Influenza infects about 10-20% of the population each year and is a major cause of morbidity and socio- economic burden in US. Routinely prepared vaccines offer ~70% protection against influenza infection, however, a significant variability in the effectiveness of vaccines in individuals is observed. The central hypothesis of this research proposal is that the ability to mount protective responses to vaccine is controlled in part by the host genetic factors. This proposal will utilize high density array (Human Array SNP 6.0, Affymetrix) in order to assess the contribution of immune response (IR) genetic variations that may underlie variable responses to influenza vaccines. Population-based patterns of gene variation will be evaluated to further characterize diversity of the IR genetic loci (Specific Aim 1). Global RNA Expression signature will be determined for 100 Male Caucasian responder and non-responder groups (with respect on measured rise in antibody titer) of an ongoing influenza vaccine trial. Expression quantitative traits (QTT) will be the basis for association with important genetic determinants for vaccine responses (Specific Aim 2). The contribution of the genuinely associated genetic variants will be validated in an independent set of responders and non- responders from approximately ~1500 past clinical participants (Specific Aim2). By inferring the common haplotypes within each group and subsequent data analysis, causative gene variants and haplotypes that confer protective responses to influenza vaccines will be identified. Completion of proposed study will increase our understanding of individual variations in the immune response to vaccines. Knowledge from this study can be further applied to facilitate the design of more effective vaccines with minimized toxicities. The success of the novel study design proposed in this study may eventually serve as a platform to identify the genetic determinants that control other types of immune responses.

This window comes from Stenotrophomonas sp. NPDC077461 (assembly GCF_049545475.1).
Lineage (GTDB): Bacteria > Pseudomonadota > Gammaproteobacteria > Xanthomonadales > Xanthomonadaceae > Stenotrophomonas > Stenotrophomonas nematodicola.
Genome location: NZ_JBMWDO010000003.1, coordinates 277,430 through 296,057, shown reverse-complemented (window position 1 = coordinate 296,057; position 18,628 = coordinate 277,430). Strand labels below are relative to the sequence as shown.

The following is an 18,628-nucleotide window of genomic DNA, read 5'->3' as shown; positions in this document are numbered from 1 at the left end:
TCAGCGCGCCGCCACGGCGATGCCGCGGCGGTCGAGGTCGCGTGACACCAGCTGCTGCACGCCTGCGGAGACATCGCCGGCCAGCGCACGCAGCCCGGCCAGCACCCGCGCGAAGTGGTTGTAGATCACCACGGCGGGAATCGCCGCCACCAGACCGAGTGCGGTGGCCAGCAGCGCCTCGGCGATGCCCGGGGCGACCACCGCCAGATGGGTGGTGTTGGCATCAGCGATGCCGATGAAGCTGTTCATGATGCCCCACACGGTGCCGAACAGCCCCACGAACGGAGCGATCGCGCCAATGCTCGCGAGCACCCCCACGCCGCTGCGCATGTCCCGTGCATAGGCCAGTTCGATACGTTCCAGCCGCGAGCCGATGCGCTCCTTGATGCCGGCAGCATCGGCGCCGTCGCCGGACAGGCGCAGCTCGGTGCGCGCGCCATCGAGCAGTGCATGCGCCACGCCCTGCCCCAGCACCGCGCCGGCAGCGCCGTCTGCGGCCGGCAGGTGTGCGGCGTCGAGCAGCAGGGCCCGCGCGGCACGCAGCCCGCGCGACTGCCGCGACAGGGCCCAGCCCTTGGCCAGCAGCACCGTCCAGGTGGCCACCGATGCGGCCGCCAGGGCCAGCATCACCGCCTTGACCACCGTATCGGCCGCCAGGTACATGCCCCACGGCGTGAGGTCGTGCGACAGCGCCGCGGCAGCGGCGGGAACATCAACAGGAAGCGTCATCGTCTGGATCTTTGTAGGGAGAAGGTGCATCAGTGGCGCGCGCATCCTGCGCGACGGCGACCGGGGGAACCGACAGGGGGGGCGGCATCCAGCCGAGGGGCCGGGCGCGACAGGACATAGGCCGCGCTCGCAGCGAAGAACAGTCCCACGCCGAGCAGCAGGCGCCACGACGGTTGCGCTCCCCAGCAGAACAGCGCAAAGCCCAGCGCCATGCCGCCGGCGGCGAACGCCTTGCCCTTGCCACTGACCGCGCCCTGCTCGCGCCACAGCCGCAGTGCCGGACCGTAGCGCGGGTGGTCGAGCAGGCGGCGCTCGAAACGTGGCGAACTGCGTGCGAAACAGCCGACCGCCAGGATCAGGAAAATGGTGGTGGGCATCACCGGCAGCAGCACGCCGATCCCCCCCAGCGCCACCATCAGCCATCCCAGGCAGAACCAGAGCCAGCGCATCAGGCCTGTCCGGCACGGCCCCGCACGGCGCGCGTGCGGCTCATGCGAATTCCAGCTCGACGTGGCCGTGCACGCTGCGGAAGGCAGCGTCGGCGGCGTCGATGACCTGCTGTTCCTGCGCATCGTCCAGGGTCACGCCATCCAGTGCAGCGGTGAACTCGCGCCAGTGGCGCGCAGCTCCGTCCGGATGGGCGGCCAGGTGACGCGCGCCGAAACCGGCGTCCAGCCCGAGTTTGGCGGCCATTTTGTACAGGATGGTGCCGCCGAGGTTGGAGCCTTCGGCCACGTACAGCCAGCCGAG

National Institute of Health (NIH)
National Institute of Allergy and Infectious Diseases (NIAID)
Predoctoral Individual National Research Service Award (F31)
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Special Emphasis Panel (ZRG1-IMM-L (29))
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Adger-Johnson, Diane S
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Baylor College of Medicine
Schools of Medicine
United States
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